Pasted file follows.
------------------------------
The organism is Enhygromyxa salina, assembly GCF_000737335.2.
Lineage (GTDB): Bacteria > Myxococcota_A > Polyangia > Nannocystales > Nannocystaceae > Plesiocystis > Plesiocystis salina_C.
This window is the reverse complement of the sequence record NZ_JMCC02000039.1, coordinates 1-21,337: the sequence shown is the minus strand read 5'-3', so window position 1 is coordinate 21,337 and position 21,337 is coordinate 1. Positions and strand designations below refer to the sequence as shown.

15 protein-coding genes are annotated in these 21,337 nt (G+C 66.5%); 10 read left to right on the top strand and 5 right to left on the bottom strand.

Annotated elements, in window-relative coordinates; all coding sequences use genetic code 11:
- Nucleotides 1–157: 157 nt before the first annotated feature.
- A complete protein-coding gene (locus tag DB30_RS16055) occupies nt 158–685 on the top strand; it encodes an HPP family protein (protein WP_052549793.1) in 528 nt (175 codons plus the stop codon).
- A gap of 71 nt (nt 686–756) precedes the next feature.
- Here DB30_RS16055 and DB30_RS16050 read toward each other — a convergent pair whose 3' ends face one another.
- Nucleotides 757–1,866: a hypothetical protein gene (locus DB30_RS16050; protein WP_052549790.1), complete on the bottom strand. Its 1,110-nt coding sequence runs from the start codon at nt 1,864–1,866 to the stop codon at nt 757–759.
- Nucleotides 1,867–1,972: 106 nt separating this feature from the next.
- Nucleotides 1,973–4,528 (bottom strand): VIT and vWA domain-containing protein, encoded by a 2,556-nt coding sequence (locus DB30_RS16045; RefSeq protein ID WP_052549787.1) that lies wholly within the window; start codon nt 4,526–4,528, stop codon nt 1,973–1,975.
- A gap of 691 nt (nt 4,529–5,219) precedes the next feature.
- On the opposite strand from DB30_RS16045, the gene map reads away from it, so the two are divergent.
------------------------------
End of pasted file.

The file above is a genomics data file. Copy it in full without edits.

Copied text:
The organism is Enhygromyxa salina, assembly GCF_000737335.2.
Lineage (GTDB): Bacteria > Myxococcota_A > Polyangia > Nannocystales > Nannocystaceae > Plesiocystis > Plesiocystis salina_C.
This window is the reverse complement of the sequence record NZ_JMCC02000039.1, coordinates 1-21,337: the sequence shown is the minus strand read 5'-3', so window position 1 is coordinate 21,337 and position 21,337 is coordinate 1. Positions and strand designations below refer to the sequence as shown.

15 protein-coding genes are annotated in these 21,337 nt (G+C 66.5%); 10 read left to right on the top strand and 5 right to left on the bottom strand.

Annotated elements, in window-relative coordinates; all coding sequences use genetic code 11:
- Nucleotides 1–157: 157 nt before the first annotated feature.
- A complete protein-coding gene (locus tag DB30_RS16055) occupies nt 158–685 on the top strand; it encodes an HPP family protein (protein WP_052549793.1) in 528 nt (175 codons plus the stop codon).
- A gap of 71 nt (nt 686–756) precedes the next feature.
- Here DB30_RS16055 and DB30_RS16050 read toward each other — a convergent pair whose 3' ends face one another.
- Nucleotides 757–1,866: a hypothetical protein gene (locus DB30_RS16050; protein WP_052549790.1), complete on the bottom strand. Its 1,110-nt coding sequence runs from the start codon at nt 1,864–1,866 to the stop codon at nt 757–759.
- Nucleotides 1,867–1,972: 106 nt separating this feature from the next.
- Nucleotides 1,973–4,528 (bottom strand): VIT and vWA domain-containing protein, encoded by a 2,556-nt coding sequence (locus DB30_RS16045; RefSeq protein ID WP_052549787.1) that lies wholly within the window; start codon nt 4,526–4,528, stop codon nt 1,973–1,975.
- A gap of 691 nt (nt 4,529–5,219) precedes the next feature.
- On the opposite strand from DB30_RS16045, the gene map reads away from it, so the two are divergent.